Background: The laboratory is located in South Carolina and was originally used for evaluating various construction techniques needed to withstand hurricanes. The lab is a multi-story concrete building with a large turntable in the center on which the proposed building is constructed and slowly rotated. The lab has a bank of high-speed fans used to generate hurricane-force winds and blast the structure. The lab was later modified to assess what construction techniques are needed to withstand a wildfire. The fans were throttled back to generate a 10 – 20 mph wind and five ember generators were installed to create flying firebrands bombarding the structure in a manner similar to a wildfire.
Test Setup: A simple frame house was constructed on the turntable using a mix of building materials (composite shingle and cedar shake roof sections; fiber-cement, lap board, and vinyl siding; windows (open and closed); various roof venting schemes; various foundation plantings; wood and non-combustible mulches; and so forth). The fans and ember generators were started as shown in the four-minute video at the link below. Notice the turntable is slowly rotating. Please see the test findings below after watching the video clip.
Findings: Several conclusions were drawn from the testing.
- Composite (Class A) singles don’t burn. Cedar shake shingles easily ignite and burn.
- Vinyl siding melts, droops, and falls thus exposing the sheathing to ignition. Lap board siding ignites and burns. Fiber-cement siding does not ignite.
- Debris (leaves and pine needles) in valleys and gutters quickly ignite. The flames ignite the wood facia and soffit areas and thus burn into the attic. Vinyl gutters melt and drop–metal gutters will not. Metal fascia and soffits will resist ignition.
- Open windows allow flames and embers to enter the house. Closed windows keep flames and embers out until the window fails. Vinyl windows (unless reinforced with internal metal components) will eventually melt and drop the glass thus allowing flames and embers to enter the structure.
- Fiberglass window screens will melt when contacted by flame. Metal screens will not.
- Open gable vents will permit embers to enter the attic and ignite the interior. A 1/8” screen on the vents will help keep the larger embers out of the attic. Attic vents parallel with the ground are more resistant to embers than those perpendicular to the ground and flying embers. Closing all the attic vents prior to an approaching wildfire is the best way to keep embers out of the interior attic.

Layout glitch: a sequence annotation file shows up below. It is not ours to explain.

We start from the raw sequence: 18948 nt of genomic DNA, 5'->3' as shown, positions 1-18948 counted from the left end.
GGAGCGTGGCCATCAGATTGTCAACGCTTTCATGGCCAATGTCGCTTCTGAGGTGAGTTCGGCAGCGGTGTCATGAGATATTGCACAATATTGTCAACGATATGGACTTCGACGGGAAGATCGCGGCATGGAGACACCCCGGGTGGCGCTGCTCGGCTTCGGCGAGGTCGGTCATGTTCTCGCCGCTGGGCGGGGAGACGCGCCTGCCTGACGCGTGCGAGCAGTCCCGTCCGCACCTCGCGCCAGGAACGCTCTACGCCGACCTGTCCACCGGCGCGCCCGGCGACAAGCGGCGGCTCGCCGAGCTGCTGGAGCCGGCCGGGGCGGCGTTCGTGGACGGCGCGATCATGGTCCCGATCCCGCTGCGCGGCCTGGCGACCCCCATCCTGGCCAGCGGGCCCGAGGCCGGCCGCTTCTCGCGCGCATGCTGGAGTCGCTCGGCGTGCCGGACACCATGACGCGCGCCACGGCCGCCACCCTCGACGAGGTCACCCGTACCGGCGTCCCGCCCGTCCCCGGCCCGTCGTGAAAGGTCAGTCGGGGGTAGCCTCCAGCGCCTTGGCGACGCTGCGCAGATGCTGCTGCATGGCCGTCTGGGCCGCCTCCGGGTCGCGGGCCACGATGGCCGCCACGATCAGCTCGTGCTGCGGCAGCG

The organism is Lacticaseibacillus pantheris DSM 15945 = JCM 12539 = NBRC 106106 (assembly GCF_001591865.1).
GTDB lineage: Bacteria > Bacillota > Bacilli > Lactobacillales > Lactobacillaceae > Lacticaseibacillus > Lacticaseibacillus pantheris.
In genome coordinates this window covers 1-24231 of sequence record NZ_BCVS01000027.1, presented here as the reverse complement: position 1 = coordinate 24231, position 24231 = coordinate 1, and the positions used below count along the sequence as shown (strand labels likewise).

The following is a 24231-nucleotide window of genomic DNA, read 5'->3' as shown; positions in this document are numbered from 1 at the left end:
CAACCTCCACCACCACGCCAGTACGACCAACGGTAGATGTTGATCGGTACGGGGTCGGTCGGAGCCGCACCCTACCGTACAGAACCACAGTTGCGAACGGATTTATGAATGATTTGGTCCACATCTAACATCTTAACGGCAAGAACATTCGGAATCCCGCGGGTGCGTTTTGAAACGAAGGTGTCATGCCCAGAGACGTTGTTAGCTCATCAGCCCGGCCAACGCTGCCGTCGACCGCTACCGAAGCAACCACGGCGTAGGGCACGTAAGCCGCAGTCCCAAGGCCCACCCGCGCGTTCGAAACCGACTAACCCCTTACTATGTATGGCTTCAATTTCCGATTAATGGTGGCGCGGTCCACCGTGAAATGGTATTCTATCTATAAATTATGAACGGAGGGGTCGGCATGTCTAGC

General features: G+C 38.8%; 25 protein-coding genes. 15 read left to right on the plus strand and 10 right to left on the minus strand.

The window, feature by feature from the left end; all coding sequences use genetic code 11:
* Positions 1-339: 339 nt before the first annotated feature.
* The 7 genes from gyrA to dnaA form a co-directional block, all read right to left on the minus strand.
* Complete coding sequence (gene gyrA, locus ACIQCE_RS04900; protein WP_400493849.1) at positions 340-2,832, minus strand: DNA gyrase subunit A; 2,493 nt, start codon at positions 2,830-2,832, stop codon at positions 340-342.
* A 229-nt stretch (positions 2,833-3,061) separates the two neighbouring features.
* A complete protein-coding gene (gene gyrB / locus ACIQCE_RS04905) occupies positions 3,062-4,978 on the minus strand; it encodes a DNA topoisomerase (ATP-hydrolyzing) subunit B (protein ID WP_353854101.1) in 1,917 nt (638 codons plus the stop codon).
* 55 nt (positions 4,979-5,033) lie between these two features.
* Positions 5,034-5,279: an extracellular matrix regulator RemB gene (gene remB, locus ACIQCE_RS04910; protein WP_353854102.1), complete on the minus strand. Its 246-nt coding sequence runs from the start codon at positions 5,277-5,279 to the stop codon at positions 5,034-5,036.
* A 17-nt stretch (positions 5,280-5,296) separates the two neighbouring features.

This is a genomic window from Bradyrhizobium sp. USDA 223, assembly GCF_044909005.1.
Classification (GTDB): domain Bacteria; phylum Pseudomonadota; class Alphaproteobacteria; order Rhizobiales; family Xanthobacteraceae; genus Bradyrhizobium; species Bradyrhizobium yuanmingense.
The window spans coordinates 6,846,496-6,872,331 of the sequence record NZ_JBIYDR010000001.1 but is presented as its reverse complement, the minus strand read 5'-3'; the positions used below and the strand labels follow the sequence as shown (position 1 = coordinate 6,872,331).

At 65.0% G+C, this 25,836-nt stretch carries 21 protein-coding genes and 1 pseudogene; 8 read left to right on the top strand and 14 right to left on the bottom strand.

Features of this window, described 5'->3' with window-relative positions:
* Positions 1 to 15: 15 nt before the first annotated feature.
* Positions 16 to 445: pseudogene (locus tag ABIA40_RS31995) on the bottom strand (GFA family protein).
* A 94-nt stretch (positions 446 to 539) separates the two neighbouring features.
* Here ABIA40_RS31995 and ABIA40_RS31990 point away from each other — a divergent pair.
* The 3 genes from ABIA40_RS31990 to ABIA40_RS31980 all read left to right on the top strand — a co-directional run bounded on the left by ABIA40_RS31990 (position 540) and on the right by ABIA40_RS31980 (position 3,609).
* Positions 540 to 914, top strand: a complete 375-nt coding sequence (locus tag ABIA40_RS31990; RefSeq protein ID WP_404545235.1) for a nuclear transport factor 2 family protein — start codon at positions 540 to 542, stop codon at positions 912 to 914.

- Dry grass and oily-type foundation plantings (such as junipers) are quickly ignited and provide direct flame contact with the siding. Deciduous plantings are less likely to ignite and burn.
- Woody-type and related combustible foundation mulch will easily ignite from embers and provide direct flame contact with the house. Rock and other non-combustible mulch will not burn.
As you saw in the multiple videos, wildfire is a year-round threat in the Wildland-Urban Interface (WUI-where we live). Flying embers (firebrands) are the probably the biggest threat in Cripple Creek. The objective is to keep our homes from igniting during a wildfire through a series of defensive measures taken on our home and property. Many of these measures are easy and cheap. The Home Ignition Zone (HIZ) is the area around the house to focus your attention. The HIZ can extend out to 200 feet which may not be practical in our community, so let’s start with the house and move out to the property line. Below is a summary of lessons learned and other good practices.
Before the Fire (mostly easy and cheap):
- Keep your house address clearly marked and visible from both directions of traffic. The firefighters can’t help you if they can’t find you.
- Keep leaf and pine needles off the roof, out of the rain gutters, away from the foundation, and from under trees/shrubs to a distance of 30 feet from any structure.
- Put a chimney cap or spark arrestor on all flues used for burning wood, solid, or liquid fuel.
- Keep grasses and weeds mowed to a maximum of four inches and watered (if possible).